Creatine Hinders FAT LOSS!


So, just to cover the study in its entirety, here is my brief summary. Strength (measured by 1-RM bench press) increased in the creatine group vs. placebo group and there were no significant differences in body composition.
As for substrate utilization, carbohydrate oxidation was increased during creatine supplementation (as there was a trend for an increase in respiratory exchange ratio (RER); a higher RER means more carbs are being “burned” and lower RER demonstrates greater fat utilization).

The exact mechanism is unclear, so more research is definitely warranted. The authors concluded that these results demonstrate individuals who supplement with creatine may decrease their ability to lose fat due to the RER increase.

Journal of Applied PhysiologyVolume 93, 2002
M. Erik Huso, Jeffrey S. Hampl, Carol S. Johnston

This is quite understandable IMO. With creatine supplementation you can train at a higher percentage of VO2 max for a longer period of time. And the higher the percentage of the V02 max; the higher your RER (though there is a downward shift caused by endurance training). That’s just one way of looking at it though…

Actually, since the study states that no significant body composition changes were detected this isn’t really a conclusion that can be made.

Perhaps, and I’m just speculating, the extra use of carbohydrates lowers the blood sugar levels and helps reduce insulin levels – thereby balancing out the effect mentioned.

The point is… there probably isn’t a conclusion to be drawn as of yet, though it seems to be something worthy of figuring out.

Well, I’ve read that Don Alessi recommends taking creatine pyruvate while on some of his Meltdown programs and take Creatine w/ Ethyl Ester HCL himself to get ready for shows. I can vouche for the effectiveness of his advice, for what that’s worth.

Does it hinder fat-loss, or does it hinder weight-loss?

I can’t see it affecting fat loss, but I’m no scientist. But creatine does aid in water retention, right? It would follow that the more water you retain, the more weight you will carry.

But that’s just an accountant’s opinion.

RER was also higher because they had more Creatine Phosphate available.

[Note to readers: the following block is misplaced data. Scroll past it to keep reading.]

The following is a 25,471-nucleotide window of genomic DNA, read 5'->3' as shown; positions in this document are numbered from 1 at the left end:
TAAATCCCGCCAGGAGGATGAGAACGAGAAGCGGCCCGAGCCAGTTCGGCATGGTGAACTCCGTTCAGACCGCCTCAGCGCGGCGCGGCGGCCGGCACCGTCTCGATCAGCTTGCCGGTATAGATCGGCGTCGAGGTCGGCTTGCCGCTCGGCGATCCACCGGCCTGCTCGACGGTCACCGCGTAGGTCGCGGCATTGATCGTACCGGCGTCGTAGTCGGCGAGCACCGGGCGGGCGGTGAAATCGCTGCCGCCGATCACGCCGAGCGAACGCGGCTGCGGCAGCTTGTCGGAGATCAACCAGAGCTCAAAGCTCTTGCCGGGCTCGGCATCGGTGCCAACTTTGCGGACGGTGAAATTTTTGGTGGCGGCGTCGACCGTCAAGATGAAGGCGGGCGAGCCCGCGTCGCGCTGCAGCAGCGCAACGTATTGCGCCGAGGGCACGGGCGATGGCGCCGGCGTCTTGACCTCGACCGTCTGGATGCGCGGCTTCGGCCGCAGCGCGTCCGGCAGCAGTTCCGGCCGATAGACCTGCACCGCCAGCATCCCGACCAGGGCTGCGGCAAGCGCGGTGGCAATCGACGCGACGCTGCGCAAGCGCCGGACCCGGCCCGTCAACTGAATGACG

The reason you can exercise at a higher VO2 for longer would arguably be because you have a higher PhosphoCreatine capacity. Also, this is only true for the average trainee. Exercise at a higher VO2 has more to do with your Ventilatory and Anaerobic Thresholds then your PhosphoCreatine stores. At the point of near-peak VO2 you might be burning PC for the last minute but you got to that level of desperation from crossing your threshold(s). Also at the point of near-peak VO2 your RER is greater than 1. RER is supposed to only go to 1. This is the point of hyperventilation and greater fatigue (Ventilatory Threshold).

I’d have to vote against the study. You cannot us RER to judge fatloss. Lets consider this. The trainees were set out to lift. Correct me if I am wrong, but heavy lifting is refining your slow glycolitic fibers. Hence if your body is more used to using its slow glycolitic fibers and is neurologically adapted to recruit these fibers more quickly you are going to burn more carbohydrates and phosphocreatine. If you are doing that your RER is going to be higher. Creatine helps in refining these fibers and hence the people who supplement with creatine are going to be better. This means a higher RER.

Also… did they mention what VO2 protocol they used?

To say that creatine hinder fat loss is not politically correct. While it may cause a shift and cause the body to burn carbohydrates instead of fat; this does not neccessarily mean fat loss. This just means the body is either:

  1. Relying on more intramuscular fuel stores (primarily if more type IIx fibers are being activated)
  2. Breaking down less triglycerides into glycerol and FFA’s
    Overall; this does not change the first law of thermodynamics; to gain or lose weight (probably the most important concept in fat loss) one must eat less than they burn.

[quote]rainjack wrote:
I can’t see it affecting fat loss, but I’m no scientist. But creatine does aid in water retention, right? It would follow that the more water you retain, the more weight you will carry.

Agreed. I personally have lost plenty of fat while taking creatine. As far as I know, the only weight it affects is the same water weight that it retains. I believe that, since creatine supplies an energy source, it could aid in fat loss since you would not need as many calories to supply energy for your workout. Although the end result could be catabolic.